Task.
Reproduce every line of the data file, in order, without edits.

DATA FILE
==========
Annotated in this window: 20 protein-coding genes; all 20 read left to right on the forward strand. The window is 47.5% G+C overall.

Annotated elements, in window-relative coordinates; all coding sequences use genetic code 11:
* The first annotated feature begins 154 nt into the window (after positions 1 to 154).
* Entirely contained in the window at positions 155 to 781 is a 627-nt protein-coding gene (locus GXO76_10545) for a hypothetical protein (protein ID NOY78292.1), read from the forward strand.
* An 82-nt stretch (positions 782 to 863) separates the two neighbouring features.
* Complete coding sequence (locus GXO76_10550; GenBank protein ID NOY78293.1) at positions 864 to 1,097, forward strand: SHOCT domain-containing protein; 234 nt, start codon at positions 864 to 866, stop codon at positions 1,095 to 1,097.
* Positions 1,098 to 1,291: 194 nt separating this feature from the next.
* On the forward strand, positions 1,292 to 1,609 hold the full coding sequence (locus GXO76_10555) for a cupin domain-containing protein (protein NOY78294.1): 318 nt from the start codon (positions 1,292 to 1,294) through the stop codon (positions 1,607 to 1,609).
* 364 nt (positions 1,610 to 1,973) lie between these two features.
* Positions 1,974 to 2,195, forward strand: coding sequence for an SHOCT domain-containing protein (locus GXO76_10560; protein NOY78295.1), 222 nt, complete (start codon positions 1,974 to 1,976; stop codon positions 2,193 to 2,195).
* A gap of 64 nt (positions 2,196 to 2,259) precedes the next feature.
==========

Annotated in this window: 20 protein-coding genes; all 20 read left to right on the forward strand. The window is 47.5% G+C overall.

Annotated elements, in window-relative coordinates; all coding sequences use genetic code 11:
* The first annotated feature begins 154 nt into the window (after positions 1 to 154).
* Entirely contained in the window at positions 155 to 781 is a 627-nt protein-coding gene (locus GXO76_10545) for a hypothetical protein (protein ID NOY78292.1), read from the forward strand.
* An 82-nt stretch (positions 782 to 863) separates the two neighbouring features.
* Complete coding sequence (locus GXO76_10550; GenBank protein ID NOY78293.1) at positions 864 to 1,097, forward strand: SHOCT domain-containing protein; 234 nt, start codon at positions 864 to 866, stop codon at positions 1,095 to 1,097.
* Positions 1,098 to 1,291: 194 nt separating this feature from the next.
* On the forward strand, positions 1,292 to 1,609 hold the full coding sequence (locus GXO76_10555) for a cupin domain-containing protein (protein NOY78294.1): 318 nt from the start codon (positions 1,292 to 1,294) through the stop codon (positions 1,607 to 1,609).
* 364 nt (positions 1,610 to 1,973) lie between these two features.
* Positions 1,974 to 2,195, forward strand: coding sequence for an SHOCT domain-containing protein (locus GXO76_10560; protein NOY78295.1), 222 nt, complete (start codon positions 1,974 to 1,976; stop codon positions 2,193 to 2,195).
* A gap of 64 nt (positions 2,196 to 2,259) precedes the next feature.